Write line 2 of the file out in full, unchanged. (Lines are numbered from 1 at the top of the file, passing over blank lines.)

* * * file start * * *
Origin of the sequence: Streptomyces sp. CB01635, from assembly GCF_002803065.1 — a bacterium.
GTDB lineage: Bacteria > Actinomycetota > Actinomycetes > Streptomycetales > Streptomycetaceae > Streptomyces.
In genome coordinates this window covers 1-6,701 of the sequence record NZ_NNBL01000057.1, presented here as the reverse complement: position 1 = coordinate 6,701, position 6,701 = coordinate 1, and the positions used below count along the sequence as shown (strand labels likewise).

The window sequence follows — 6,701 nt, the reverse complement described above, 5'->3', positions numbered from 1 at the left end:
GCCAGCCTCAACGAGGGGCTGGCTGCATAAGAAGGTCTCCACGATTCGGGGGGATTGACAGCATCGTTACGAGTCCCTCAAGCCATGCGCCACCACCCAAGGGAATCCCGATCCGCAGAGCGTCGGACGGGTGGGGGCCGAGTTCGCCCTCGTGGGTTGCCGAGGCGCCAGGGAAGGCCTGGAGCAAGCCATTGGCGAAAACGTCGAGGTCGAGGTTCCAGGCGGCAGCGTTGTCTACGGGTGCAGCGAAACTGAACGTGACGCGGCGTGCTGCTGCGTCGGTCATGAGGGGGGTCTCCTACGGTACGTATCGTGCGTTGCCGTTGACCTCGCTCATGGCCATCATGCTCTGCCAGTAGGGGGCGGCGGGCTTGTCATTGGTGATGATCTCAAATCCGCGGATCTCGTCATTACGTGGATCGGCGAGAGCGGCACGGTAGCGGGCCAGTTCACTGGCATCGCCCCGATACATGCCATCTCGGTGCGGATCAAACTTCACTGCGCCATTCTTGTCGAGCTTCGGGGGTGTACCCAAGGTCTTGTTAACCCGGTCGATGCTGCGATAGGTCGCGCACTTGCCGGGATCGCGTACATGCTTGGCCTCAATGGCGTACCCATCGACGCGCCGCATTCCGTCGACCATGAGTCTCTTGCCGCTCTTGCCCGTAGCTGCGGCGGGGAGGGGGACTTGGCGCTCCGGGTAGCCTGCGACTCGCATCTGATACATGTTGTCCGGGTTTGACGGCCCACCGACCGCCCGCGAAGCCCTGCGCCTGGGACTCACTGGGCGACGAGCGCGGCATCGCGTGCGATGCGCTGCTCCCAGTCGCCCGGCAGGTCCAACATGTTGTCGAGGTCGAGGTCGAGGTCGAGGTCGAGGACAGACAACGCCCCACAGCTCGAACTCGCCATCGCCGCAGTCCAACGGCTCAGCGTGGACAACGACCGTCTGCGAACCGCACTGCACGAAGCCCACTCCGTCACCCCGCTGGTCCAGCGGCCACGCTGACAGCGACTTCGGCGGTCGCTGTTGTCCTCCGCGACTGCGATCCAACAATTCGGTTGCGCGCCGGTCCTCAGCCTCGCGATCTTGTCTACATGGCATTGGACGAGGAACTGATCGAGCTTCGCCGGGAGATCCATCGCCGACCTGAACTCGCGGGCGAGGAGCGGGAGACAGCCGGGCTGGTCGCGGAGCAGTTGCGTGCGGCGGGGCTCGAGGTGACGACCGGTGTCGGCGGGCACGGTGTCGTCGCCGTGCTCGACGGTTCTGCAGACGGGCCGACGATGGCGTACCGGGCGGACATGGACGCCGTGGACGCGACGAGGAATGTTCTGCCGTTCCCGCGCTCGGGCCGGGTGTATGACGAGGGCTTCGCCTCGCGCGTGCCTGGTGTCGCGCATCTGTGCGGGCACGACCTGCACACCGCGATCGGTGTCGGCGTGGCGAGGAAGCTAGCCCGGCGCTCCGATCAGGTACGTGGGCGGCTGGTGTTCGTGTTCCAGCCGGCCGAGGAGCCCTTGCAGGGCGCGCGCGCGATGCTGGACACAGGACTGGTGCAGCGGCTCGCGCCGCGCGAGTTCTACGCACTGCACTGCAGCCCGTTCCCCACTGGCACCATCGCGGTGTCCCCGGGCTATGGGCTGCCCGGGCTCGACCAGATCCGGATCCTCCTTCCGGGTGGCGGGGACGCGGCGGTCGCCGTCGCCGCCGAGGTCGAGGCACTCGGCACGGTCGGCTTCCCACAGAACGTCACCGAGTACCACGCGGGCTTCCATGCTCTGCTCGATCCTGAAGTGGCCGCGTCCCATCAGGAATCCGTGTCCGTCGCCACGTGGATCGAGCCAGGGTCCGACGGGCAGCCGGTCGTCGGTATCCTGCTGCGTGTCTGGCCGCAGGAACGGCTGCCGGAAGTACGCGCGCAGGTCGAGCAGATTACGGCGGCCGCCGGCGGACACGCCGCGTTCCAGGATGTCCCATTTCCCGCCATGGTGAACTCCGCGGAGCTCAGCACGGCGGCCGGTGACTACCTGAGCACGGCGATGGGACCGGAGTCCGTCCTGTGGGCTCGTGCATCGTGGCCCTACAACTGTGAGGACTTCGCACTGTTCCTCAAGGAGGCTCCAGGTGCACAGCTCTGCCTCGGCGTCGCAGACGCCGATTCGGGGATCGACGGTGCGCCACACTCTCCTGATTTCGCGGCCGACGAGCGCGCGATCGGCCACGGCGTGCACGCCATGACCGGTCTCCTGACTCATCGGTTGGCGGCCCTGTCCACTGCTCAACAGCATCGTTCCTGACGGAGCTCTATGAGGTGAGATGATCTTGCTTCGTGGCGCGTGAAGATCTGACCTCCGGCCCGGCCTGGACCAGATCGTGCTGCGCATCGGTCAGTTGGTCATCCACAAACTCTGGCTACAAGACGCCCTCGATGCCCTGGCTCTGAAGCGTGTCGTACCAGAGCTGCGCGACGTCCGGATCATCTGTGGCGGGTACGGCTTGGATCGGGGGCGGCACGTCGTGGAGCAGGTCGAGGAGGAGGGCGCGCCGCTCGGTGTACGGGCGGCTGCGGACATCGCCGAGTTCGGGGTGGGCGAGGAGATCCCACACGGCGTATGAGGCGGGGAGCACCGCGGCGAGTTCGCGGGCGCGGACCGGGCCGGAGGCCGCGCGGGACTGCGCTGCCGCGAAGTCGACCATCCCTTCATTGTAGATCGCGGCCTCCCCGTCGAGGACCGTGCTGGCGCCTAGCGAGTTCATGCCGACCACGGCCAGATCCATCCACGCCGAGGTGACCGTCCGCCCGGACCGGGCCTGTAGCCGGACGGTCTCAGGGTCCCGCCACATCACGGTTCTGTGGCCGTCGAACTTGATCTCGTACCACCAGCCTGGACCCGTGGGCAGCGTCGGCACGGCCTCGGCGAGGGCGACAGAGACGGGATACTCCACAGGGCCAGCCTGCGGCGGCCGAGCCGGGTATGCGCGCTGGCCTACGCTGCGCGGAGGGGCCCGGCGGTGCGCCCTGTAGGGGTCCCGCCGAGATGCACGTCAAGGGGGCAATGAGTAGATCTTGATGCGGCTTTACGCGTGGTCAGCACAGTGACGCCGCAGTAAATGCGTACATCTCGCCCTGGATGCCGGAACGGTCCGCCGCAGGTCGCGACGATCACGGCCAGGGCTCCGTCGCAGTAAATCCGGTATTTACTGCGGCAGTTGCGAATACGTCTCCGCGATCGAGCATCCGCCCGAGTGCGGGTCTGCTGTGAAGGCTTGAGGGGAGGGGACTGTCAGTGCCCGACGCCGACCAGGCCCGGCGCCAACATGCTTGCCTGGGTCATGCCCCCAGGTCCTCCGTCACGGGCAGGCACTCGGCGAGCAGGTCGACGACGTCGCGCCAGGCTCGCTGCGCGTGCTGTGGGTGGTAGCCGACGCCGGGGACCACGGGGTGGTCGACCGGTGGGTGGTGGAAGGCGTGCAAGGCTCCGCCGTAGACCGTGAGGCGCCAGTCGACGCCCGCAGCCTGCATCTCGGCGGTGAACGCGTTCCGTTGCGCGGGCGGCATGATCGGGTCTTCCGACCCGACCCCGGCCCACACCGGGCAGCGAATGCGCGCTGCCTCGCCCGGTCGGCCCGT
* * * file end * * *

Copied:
GTDB lineage: Bacteria > Actinomycetota > Actinomycetes > Streptomycetales > Streptomycetaceae > Streptomyces.